2. Behind-the-Neck Lat Pull-Down

This variant may place undue stress on the shoulders in people with an inflexible shoulder girdle, for many others it can be the best back builder in their routine. The range of motion will allow for a stronger overall contraction and lead to bigger gains, as long as you keep your form in check and start with a lighter weight. If you don’t have shoulder mobility issues and you’re looking for the lat pull down that will give you the most for your back.

3. V-Bar Pull-Down

The V-bar pull down will help you emphasise the centre of your back, while still working your lats. Training these muscles will provide support for core movements and improve your stability and performance in all athletic pursuits. With a secure grip on the V-bar attachment, slowly pull the weight straight down until it’s about even with the middle of your chest, focusing on the contraction of the back muscles. Lean back a bit more than usual to better engage the lats and complete the full range of motion. Also, strive to achieve a full stretch at the top of the movement.

4. Reverse Close-Grip Lat Pull-Down

This variant is best for building thick, full lower lats that go all the way down to the waist. Take a close grip, underhand grip on a lat bar attached to the high pulley of a lat pull down station and keep your chest up and lower back arched as you pull the bar down to your chest. Keep in mind that the closer your hands, the more you will involve the muscles in the centre of your back.

Reverse grip pull downs stimulate the development of the lats by improving the range of movement in the shoulder joints and scapula, while also increasing shoulder stability by engaging the traps and biceps.

5. Single-Arm Lat Pull-Down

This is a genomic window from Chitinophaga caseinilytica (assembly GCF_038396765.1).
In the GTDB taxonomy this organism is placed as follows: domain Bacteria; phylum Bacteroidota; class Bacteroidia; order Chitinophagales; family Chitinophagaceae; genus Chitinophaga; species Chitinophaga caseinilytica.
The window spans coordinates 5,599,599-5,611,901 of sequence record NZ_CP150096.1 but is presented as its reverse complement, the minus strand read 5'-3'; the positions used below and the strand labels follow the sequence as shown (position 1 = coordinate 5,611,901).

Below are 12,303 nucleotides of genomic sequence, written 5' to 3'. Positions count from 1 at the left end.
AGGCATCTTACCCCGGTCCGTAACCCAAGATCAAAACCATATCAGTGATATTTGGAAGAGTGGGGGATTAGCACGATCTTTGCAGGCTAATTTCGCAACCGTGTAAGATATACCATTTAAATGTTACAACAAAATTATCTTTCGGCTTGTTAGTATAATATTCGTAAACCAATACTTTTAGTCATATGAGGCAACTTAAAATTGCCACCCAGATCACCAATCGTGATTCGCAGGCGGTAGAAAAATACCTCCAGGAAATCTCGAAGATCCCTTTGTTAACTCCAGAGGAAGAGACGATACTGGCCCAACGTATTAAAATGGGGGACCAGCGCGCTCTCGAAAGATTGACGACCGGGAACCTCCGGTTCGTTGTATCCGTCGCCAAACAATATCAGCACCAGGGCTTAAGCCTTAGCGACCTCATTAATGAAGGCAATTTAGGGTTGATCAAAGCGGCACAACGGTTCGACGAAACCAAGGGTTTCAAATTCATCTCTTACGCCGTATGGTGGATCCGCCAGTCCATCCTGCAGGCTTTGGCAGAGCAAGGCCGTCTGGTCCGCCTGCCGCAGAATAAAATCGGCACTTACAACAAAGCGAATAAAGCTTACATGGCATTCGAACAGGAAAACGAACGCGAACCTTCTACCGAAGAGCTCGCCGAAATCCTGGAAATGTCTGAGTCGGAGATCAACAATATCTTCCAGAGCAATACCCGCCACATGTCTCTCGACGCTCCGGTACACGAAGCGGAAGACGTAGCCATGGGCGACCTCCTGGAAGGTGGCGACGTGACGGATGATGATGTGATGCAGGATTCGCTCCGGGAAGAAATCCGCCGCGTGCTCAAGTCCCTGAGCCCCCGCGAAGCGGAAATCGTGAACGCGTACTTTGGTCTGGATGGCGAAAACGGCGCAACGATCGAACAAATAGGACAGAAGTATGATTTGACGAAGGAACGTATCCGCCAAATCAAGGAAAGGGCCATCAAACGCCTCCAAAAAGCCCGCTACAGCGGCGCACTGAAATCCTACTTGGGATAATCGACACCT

Unilateral exercises are tough to beat when it comes to improving mind muscle connection and maximising contraction. Add a few lighter sets of single arm lat pull downs at the end of your workout. Perform every rep in a slow and controlled motion and hold the bottom position for a few moments before returning back to the top. As you pull the handle down, squeeze your elbows to your side as you flex it. Avoid completely returning the weight in order to keep tension in the working muscles.
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Tuesday, November 21, 2017

The Back and Biceps workout

Despite the growth of exercise styles like CrossFit, circuit training, and group training, split routines will never go out of style. Why? Because they get results.





Most back exercises require you to pull the weight you're lifting towards your body. Doing so incorporates your biceps. This makes it very common for weightlifters to exercise their back and biceps on the same day. If you want to begin a back and biceps workout, plan to perform this workout once per week. This allows time for your back and bicep muscles recuperate properly and grow back bigger and stronger.

The Back and Biceps workout :

Biceps

Barbell Biceps Curl – 4 x 8-12

Incline Dumbbell Biceps Curl – 4 x 8-12

Cross-Body Hammer Curls – 4 x 12

Back

Underhand-Grip Barbell Rows – 4 x 8-12

Wide-Grip Lat Pulldowns – 4 x 8-12

Pull-Ups – 4 x 8-10

Back Extension – 4 x 12

Some notes:

Before starting the biceps curls do a couple of warm-up sets, without going to failure. When doing the pull-ups perform the eccentric(negative) part of the movement slowly, going for 4 to 5 seconds on each rep until you reach full extension at the bottom. You can even use and assisted pull-up machine if you are having trouble finishing all the reps.